Academic journal article The Science Teacher

Measuring Head Impacts in Youth Football

Academic journal article The Science Teacher

Measuring Head Impacts in Youth Football

Article excerpt

Nearly three-quarters of the football players in the United States are under age 14. But amid growing concern about concussion risk in football, most head-impact research has focused on college and professional players.

Researchers at Virginia Tech are changing that. A new study suggests that limiting tackling drills in youth football practices could significantly reduce players' exposure to serious head impacts.

"We believe that it's possible to engineer safer sports at every level, but first you need the data," said research team leader Stefan Duma, an expert on injury biomechanics.

The researchers followed 34 nine- to 11-year-old players on two local youth football teams. The players wore helmets lined with spring-mounted sensors to measure head acceleration. Over 10 games and 55 practices, these instrumented helmets recorded thousands of head impacts, and video footage showed what activity led to each one.

Some types of practice drills carried much higher risks of head impacts than others. Most such impacts occurred during tackling drills, even though the players spent relatively little practice time on these.

The drill with the highest rate of head impacts was King of the Circle, a tackling drill in which a ball carrier rushes at defenders on the perimeter of a circle. Offensive and defensive drills had the lowest rates of head impact--and resemble actual game play more closely than isolated tackling drills.

Over the course of the season, the youth players experienced more high-magnitude impacts in practices than in games. This means that changing the structure of youth football practices could substantially reduce young players' exposure to dangerous head impacts.


Based on their results, the researchers suggest that eliminating the King of the Circle Drill and reducing the amount of time spent in tackling drills in general could make practice safer for youth athletes.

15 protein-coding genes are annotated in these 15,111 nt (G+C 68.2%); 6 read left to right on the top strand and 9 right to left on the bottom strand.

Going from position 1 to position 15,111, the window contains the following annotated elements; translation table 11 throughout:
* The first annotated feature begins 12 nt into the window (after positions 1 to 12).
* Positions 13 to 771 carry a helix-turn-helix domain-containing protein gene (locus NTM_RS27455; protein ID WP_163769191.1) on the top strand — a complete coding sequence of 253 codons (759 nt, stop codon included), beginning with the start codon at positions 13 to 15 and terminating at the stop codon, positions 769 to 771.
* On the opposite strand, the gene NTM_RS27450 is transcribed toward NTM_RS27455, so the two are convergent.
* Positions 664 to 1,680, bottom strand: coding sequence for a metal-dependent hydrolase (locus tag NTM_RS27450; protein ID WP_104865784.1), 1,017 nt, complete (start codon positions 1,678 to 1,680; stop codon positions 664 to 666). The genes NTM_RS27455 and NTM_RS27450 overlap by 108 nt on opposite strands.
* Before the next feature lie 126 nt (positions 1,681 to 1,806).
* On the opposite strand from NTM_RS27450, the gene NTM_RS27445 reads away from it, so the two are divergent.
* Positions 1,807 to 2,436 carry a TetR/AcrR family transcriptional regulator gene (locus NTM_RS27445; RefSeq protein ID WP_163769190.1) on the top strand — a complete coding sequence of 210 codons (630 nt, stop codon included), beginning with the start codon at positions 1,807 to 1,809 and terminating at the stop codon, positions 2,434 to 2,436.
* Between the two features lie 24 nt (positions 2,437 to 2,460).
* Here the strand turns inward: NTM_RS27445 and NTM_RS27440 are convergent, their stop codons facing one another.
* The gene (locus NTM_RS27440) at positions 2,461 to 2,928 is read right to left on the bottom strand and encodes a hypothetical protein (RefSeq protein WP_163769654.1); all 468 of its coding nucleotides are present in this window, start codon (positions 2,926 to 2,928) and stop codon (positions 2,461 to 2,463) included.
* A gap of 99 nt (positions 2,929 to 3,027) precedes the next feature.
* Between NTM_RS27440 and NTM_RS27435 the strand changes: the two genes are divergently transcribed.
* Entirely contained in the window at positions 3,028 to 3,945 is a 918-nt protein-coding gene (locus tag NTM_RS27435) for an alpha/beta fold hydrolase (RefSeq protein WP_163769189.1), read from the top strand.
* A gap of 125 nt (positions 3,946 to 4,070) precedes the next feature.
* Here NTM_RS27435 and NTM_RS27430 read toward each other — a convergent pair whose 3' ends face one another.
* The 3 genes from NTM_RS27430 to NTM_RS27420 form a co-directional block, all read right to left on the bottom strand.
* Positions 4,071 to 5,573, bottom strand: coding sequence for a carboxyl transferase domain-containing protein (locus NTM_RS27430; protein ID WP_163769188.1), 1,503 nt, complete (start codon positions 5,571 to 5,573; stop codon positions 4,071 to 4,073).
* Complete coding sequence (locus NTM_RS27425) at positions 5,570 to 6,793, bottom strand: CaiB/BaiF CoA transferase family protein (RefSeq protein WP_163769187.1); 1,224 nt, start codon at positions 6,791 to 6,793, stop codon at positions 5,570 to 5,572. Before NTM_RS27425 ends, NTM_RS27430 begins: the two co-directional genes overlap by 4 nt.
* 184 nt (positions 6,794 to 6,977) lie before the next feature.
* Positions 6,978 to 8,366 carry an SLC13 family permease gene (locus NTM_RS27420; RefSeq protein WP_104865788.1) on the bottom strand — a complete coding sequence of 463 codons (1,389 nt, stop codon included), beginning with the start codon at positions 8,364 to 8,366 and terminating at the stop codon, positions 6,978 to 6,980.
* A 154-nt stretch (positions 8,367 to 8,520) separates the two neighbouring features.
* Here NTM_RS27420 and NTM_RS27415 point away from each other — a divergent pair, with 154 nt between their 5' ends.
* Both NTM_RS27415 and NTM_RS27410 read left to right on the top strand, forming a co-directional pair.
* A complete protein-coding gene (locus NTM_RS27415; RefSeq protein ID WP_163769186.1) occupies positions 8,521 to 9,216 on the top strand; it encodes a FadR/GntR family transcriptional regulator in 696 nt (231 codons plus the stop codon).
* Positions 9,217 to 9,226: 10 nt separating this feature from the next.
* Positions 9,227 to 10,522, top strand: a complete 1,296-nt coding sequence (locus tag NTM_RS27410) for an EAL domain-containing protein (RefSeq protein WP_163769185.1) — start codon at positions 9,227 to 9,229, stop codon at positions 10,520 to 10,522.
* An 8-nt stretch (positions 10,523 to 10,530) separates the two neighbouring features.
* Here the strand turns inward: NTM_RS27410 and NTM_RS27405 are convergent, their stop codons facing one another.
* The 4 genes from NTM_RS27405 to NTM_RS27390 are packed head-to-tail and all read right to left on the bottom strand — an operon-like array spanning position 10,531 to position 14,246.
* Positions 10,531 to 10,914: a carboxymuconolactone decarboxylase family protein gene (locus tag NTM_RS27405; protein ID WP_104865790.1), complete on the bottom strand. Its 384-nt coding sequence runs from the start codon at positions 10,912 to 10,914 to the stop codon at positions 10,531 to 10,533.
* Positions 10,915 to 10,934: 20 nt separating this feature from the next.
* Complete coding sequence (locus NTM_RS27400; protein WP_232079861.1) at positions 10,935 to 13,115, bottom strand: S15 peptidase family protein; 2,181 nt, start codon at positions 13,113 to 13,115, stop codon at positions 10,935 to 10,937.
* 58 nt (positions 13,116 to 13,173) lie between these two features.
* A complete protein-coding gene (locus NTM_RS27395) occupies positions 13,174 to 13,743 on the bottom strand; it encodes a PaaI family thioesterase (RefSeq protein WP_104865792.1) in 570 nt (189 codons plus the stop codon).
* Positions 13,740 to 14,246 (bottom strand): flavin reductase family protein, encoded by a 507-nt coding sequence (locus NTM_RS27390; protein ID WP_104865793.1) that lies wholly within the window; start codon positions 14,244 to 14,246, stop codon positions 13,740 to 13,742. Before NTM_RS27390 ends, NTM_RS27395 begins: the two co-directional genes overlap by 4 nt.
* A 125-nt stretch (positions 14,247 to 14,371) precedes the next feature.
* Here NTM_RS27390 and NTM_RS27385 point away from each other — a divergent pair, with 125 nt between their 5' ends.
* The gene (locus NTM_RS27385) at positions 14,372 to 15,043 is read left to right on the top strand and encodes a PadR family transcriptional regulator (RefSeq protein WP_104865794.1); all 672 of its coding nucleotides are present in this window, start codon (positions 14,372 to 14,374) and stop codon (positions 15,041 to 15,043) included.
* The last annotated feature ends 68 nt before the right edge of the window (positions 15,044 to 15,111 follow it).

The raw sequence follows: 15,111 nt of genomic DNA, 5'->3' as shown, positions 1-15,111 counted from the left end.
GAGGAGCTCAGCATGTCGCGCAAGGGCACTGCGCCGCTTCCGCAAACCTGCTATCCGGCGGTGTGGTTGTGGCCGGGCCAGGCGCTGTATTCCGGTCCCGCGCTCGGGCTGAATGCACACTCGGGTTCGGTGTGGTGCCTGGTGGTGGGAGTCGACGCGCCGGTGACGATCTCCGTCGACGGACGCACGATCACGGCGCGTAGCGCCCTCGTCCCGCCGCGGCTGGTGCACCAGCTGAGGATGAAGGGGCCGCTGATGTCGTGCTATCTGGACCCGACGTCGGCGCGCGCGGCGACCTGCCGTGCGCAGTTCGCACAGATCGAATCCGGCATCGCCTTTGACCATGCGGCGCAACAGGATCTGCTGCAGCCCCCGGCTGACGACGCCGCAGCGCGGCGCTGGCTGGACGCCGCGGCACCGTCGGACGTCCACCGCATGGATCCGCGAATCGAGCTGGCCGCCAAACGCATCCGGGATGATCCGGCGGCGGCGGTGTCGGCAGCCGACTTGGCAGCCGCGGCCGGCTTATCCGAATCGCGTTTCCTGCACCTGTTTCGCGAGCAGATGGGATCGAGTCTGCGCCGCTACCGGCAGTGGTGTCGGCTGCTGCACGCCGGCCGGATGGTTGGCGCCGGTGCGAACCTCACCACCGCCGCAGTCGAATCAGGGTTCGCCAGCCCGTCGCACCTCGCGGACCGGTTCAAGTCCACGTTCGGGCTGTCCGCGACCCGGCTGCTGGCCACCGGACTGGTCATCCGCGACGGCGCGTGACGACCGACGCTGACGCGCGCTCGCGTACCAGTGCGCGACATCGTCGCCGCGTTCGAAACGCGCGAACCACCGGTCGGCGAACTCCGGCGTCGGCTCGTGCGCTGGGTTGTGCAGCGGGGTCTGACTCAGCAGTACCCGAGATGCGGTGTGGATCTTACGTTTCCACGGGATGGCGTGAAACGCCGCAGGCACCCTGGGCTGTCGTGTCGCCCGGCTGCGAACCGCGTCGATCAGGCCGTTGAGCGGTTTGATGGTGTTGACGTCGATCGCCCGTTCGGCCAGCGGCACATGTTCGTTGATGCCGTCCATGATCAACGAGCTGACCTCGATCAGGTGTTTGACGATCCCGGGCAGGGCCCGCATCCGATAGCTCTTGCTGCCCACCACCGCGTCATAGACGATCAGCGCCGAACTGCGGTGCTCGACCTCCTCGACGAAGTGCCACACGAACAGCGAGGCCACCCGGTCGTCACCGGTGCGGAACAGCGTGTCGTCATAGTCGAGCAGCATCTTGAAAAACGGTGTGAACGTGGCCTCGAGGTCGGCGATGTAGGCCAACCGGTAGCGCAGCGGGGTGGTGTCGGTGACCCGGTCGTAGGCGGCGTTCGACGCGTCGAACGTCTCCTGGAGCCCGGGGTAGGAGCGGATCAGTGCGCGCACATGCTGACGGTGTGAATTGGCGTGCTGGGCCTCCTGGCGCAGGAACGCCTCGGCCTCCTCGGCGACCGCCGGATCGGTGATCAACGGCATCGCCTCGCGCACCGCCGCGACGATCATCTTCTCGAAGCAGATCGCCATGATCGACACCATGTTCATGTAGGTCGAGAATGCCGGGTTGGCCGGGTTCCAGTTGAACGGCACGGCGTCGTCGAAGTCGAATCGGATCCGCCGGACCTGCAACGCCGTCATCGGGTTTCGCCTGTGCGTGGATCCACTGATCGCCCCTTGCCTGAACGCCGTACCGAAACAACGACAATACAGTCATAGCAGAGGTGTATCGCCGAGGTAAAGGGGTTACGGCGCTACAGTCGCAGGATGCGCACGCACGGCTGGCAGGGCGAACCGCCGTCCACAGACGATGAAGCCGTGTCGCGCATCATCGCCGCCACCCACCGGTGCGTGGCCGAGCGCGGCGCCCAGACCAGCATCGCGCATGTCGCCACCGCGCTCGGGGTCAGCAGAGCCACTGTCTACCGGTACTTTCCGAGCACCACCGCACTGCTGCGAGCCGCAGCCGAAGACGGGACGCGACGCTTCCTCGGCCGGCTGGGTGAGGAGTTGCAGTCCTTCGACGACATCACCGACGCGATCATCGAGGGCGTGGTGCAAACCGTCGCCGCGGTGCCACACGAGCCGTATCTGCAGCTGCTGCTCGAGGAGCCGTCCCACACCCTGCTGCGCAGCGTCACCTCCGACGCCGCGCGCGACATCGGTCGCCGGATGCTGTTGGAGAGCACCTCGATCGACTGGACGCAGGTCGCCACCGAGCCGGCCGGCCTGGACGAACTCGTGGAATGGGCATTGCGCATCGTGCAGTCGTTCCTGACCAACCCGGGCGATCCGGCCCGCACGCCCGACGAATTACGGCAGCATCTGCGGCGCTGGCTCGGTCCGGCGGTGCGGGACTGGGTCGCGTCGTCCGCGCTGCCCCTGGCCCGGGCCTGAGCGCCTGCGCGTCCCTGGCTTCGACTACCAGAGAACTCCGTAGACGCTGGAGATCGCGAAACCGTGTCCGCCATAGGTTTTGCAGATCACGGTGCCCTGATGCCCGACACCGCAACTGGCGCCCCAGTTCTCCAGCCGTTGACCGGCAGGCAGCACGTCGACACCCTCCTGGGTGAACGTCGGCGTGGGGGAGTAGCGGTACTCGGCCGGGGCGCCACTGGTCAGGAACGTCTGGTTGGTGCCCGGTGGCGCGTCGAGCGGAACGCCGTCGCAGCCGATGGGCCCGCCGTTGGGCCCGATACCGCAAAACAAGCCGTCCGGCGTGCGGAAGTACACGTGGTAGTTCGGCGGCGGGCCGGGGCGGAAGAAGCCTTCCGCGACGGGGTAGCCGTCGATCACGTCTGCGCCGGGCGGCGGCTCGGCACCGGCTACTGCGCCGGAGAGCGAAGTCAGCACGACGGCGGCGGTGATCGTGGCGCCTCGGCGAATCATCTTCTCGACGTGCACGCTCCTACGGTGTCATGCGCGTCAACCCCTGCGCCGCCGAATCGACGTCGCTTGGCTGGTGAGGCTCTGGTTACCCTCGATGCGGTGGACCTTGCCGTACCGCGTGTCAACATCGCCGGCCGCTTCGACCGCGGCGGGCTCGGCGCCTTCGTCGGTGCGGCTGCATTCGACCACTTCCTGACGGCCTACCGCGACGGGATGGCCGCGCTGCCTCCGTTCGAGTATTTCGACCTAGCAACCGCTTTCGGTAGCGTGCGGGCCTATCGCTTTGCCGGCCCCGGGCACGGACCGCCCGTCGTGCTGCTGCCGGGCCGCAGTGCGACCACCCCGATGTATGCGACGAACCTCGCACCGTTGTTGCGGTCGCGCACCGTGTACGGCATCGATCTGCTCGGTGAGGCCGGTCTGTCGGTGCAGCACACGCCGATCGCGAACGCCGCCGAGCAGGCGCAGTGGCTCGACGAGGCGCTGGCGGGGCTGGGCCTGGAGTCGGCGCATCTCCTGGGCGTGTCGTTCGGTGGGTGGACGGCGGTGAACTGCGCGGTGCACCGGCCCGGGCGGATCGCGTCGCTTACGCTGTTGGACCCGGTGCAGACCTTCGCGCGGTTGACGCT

This research is part of a five-year project funded by the National Institutes of Health to track head impact exposure in children, the largest study yet on head impacts in youth football. (Virginia Tech)

Surprise Discovery in the Blink of An Eye

We probably do it every day, but scientists have only just discovered a distinct new way in which we move our eyes.

The research team in Germany assessed the eye movements of11 subjects using tiny wires attached to the cornea and with infrared video tracking. The researchers report that their study discovered a new type of eye movement synchronised with blinking.

The movement helps to reset the eye after it twists when viewing a rotating object. We don't notice the eye resetting in this way because it happens automatically when we blink.

"We were really surprised to discover this new type of eye movement," said lead author Mohammad Khazali.

Although it is brief, blinking creates an interruption in our visual perception. We spend up to a tenth of our waking hours blinking but hardly notice it. It serves an essential role in lubricating the eye and may even provide the brain with small, frequent mental breaks.

The scientists sought to investigate whether a reflexive, involuntary eye movement called torsional optokinetic nystagmus (tOKN) occurs at the same time as blinking. The theory was that this reflex also creates a break in the visual system, and synchronizing tOKN with blinking minimizes downtime.

The subjects' eye movements were tracked as they viewed a rotating pattern of dots. As their eyes twisted to follow the dots, they frequently reset, via tOKN, to avoid moving beyond the mechanical limits of the eye muscles. However, this resetting was imperfect, and the eyes gradually twisted until the muscles couldn't twist any more. This varied between subjects from three to eight degrees of rotation.

Once they reached their maximum, the eyes reset so they were no longer twisted at all. …

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